Laryngeal Paralysis

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Spring and summer bring about so many good things: the beach, warm weather, family gatherings, to name a few; and then some bad things: bugs, sweltering heat and humidity, allergies, and the list goes on. For your pets, especially your older retrievers and short nosed (brachycephalic) breeds like the pug and bulldog, the heat and humidity can spell danger due to airway conditions. For more information on the brachycephalic dog breathing issues, see my other post  http://wp.me/p2vvxS-2R . This article will focus on a condition called laryngeal paralysis which typically affects our large breed dogs, such as the Labrador Retriever and similar breeds, although it has been seen in cats (rarely) and is a defined disease process in horses.

What is laryngeal paralysis?

Laryngeal paralysis can be as bad as it sounds. The larynx is at the back of the mouth and allows the passage of air into the windpipe (trachea). In the video below, it mimics swinging doors and the cartilages (arytenoid cartilage) that form the larynx will open when breathing “in” (inspiration) and open when breathing “out” (expiration). It remains closed during other actions, like eating and swallowing, thus stopping food, water, saliva from going down the trachea. There is a muscle that controls the opening of these cartilages. The muscle (cricoarytenoideus dorsalis muscle) sits on top of the cartilages on both sides and actively contracts to open the cartilages during inspiration. The opening of the cartilages when exhaling is passive as the air blows open the cartilages. Laryngeal paralysis is a condition where the nerves that feed this muscle are not working properly and the muscle atrophies and is nonfunctional – hence the larynx is paralyzed and can’t move normally.

What causes this condition???

In most dogs, we do not know the reason for this condition. We divide the condition into two general types: 1. congenital and 2. acquired. In congenital, this condition is usually seen at an early age and is thought to be hereditary. Some common breeds affected are Siberian Huskies, Bulldogs, Rottweilers, etc. In the second form (acquired), it simply means that the disease occurs secondary from other issues. When we think of causes we have to ask ourselves, what can cause damage/changes to the nerve (recurrent laryngeal nerve) that feeds the cricoarytenoideus dorsalis muscle? Conditions that we evaluate for typically are as follows: cervical (neck) tumors, chest/lung tumors, myasthenia gravis, peripheral neuropathies, previous neck (cervical) trauma, and endocrine diseases. Most of the time, we do not find a direct cause and suspect an undiagnosed peripheral neuropathy as the underlying cause. When we do not know the actual cause we term the disease “idiopathic”. Some recent studies (Stanley, et al) have shown that most (if not all) patients with idiopathic laryngeal paralysis will begin to display some generalized neurologic signs within 1-2 years following the diagnosis.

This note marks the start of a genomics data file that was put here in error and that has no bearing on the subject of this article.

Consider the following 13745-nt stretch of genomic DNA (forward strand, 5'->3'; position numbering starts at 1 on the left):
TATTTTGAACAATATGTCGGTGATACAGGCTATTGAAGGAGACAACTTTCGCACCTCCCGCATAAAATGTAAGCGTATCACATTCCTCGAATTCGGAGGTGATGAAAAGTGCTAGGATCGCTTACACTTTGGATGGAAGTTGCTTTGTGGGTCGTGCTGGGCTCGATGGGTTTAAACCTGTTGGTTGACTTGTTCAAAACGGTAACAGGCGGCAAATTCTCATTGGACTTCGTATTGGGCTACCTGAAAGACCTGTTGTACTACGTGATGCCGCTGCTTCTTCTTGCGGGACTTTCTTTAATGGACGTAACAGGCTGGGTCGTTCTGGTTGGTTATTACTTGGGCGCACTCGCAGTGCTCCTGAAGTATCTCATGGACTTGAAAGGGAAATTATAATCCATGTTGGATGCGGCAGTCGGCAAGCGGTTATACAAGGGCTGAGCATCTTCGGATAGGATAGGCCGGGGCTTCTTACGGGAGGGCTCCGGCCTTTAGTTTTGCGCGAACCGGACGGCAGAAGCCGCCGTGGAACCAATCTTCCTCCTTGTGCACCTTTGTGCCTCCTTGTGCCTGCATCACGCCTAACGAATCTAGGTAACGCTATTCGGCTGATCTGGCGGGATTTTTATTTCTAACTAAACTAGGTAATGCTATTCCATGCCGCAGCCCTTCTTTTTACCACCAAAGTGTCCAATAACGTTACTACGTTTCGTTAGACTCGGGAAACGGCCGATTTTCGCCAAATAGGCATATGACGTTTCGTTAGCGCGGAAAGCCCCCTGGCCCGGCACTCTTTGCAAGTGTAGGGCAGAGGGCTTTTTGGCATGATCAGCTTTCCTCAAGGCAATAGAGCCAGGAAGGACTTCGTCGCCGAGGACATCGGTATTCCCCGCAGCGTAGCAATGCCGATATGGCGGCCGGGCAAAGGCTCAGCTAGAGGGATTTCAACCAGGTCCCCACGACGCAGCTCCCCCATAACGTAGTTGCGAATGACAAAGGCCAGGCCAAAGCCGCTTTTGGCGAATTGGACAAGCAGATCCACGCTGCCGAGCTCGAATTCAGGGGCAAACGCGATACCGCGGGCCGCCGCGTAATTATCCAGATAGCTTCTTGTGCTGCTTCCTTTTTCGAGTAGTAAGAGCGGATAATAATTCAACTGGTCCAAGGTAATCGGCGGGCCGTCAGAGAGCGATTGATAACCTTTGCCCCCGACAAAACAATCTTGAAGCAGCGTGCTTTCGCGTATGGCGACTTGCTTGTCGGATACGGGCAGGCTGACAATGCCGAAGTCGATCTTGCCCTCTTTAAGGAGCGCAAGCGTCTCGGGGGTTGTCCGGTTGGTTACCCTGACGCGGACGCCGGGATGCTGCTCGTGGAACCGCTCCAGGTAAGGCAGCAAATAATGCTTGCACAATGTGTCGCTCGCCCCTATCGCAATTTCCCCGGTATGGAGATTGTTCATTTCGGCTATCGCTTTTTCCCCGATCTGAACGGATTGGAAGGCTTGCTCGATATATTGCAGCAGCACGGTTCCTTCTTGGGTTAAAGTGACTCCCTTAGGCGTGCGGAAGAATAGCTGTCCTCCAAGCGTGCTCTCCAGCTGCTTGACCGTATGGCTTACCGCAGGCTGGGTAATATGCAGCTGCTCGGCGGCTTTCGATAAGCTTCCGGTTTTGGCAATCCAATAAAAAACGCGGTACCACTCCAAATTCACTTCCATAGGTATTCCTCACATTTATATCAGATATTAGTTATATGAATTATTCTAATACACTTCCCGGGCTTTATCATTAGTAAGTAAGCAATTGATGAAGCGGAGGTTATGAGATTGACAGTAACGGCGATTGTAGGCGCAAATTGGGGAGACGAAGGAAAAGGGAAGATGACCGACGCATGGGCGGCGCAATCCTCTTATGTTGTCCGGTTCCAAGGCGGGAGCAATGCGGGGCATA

What are the signs of acquired laryngeal paralysis???

Typically, this affects our larger breed dogs, with the Labrador Retriever being the poster child for this disease. The dogs affected are generally middle to older in age, and either male or female. The most common signs noticed is difficulty breathing, especially when exercising or excited and gagging/coughing when eating/drinking. This is a progressive disease, so signs usually begin with mild changes and become more severe, which can be over months to years. You may also notice a change in the pitch of your dogs bark (voice). Most of the time, we can arrive at a presumptive diagnosis just listening to your pet breathing. As the disease progresses, the affected dog becomes more at risk, and can have a respiratory emergency if not managed appropriately, which can be fatal. Below is a video (the audio is most important) of a dog with laryngeal paralysis:

What diagnostics are involved with laryngeal paralysis???

To begin, a thorough general and neurologic examination is needed for your pet. At minimum, a complete blood work, including a thyroid screening panel, and chest (thoracic) x-rays are needed. The importance of these is to look for other disease processes that may be going on and to ensure that the major organs are functioning appropriately. Why the thyroid panel? Hyopthyroidism (low thyroid hormone production) can cause various neuromuscular issues. With the chest x-rays we are looking for any masses, changes to the esophagus size (megaesophagus) and signs of aspiration pneumonia, which can be seen secondary with laryngeal paralysis. Because most of the patients I see with this condition are older and we are assessing for surgery, I highly recommend an abdominal ultrasound by an experienced ultrasonographer to look for any other concurrent diseases. Bear in mind, if your pet is in a respiratory crisis some of these steps may be done out of order to adequately stabilize the patient.